Delhi engg college hired unqualified staff: probe
An enquiry committee, set up to look into the complaints of irregular appointments at Delhi Technological University (DTU), has revealed in its report that the institution hired seven teachers who did not possess the requisite qualifications.delhi Updated: Aug 28, 2014 02:31 IST
An enquiry committee, set up to look into the complaints of irregular appointments at Delhi Technological University (DTU), has revealed in its report that the institution hired seven teachers who did not possess the requisite qualifications.
Its probe has also revealed that there were several other candidates who met the requirements but they were not even called for interviews.
The enquiry was ordered by Lieutenant Governor Najeeb Jung after teachers at the university alleged that the administration had hired teachers who did not possess the requisite qualifications for the posts of professors and associate professors in 2012. Vice Chancellor PB Sharma was sent on leave to ensure a fair enquiry.
As per the report, in one case, the selection body treated a candidate’s MSc Marine Engineering degree equivalent to MSc Mechanical Engineering/Automobile Engineering degree. He was called for the interview but did not join.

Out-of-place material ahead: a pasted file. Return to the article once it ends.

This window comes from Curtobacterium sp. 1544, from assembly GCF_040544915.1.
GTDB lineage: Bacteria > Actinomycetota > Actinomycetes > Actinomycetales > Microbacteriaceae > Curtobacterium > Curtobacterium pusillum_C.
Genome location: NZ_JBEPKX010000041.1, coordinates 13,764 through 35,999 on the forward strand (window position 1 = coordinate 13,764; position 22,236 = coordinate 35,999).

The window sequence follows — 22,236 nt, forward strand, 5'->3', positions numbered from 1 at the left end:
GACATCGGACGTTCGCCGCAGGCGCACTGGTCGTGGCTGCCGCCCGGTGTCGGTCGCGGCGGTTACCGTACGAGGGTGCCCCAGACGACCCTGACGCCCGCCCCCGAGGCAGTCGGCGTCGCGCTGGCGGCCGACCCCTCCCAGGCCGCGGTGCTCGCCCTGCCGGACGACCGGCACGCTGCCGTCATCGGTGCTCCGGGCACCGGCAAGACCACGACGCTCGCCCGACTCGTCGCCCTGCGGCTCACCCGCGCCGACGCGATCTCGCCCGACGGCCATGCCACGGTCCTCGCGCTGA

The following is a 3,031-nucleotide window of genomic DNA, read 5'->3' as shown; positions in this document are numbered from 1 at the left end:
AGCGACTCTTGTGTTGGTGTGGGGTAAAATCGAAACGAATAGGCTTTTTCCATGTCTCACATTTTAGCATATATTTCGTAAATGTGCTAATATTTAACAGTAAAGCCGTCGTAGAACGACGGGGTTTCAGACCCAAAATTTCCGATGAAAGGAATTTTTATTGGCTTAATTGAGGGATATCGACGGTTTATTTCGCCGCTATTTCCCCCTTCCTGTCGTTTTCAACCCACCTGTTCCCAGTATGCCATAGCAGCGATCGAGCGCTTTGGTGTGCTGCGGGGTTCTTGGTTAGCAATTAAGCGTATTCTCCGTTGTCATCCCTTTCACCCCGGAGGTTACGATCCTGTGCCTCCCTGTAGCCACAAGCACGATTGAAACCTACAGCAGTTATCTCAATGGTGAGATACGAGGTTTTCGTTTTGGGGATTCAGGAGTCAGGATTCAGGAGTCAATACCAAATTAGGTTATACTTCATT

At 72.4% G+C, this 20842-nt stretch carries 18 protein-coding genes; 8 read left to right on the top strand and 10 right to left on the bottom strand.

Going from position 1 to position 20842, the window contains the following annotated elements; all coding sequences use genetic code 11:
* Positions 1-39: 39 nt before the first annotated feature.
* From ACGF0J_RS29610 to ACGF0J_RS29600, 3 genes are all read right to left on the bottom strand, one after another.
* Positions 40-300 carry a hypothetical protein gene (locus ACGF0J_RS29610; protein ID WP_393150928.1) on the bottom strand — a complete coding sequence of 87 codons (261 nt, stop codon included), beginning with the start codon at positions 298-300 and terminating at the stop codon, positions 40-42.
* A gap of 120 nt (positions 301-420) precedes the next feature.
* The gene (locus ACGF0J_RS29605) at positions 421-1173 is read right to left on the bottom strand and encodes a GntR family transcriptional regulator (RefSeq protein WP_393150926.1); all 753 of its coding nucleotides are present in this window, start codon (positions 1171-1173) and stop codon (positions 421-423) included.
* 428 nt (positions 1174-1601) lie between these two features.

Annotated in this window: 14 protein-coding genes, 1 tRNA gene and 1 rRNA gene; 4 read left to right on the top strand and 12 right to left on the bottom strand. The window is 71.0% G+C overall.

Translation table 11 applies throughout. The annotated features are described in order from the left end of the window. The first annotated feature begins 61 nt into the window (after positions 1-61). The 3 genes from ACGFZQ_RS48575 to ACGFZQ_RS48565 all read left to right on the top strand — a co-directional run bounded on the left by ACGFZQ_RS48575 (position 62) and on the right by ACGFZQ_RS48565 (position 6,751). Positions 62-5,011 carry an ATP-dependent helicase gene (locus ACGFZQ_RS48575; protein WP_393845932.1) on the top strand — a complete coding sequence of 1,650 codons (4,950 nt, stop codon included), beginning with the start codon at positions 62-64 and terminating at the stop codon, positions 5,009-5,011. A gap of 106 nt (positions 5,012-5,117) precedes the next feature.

In another case, a candidate who was not cleared by the scrutiny committee as he had not secured a first division in undergraduate studies was selected and continues to teach at the institute.
According to the report, one candidate who did not meet the minimum eligibility criteria
was called for an interview at the insistence of the Vice Chancellor.
“The inquiry committee finds it unacceptable that prescribed essential qualifications and relevant experience as advertised should have been selectively relaxed in the aforementioned cases, whereby not only have these candidates been irregularly called for interviews but also selected,” the report states.
The report, however, does not just talk about irregular selections but also rejections.
As per the report, in 2012, the committee scrutinised a sample of 50 applications of a pool of 300. Of these 50, three applications should not have been rejected as they appeared to fulfill all requirements, the report states.
The report was submitted to the Department of Higher Education in late July. The teachers are now demanding for a more thorough enquiry of all 2012 appointments. “There are more cases of gross violations. We demand a more in-depth enquiry,” said a teacher on the condition of anonymity.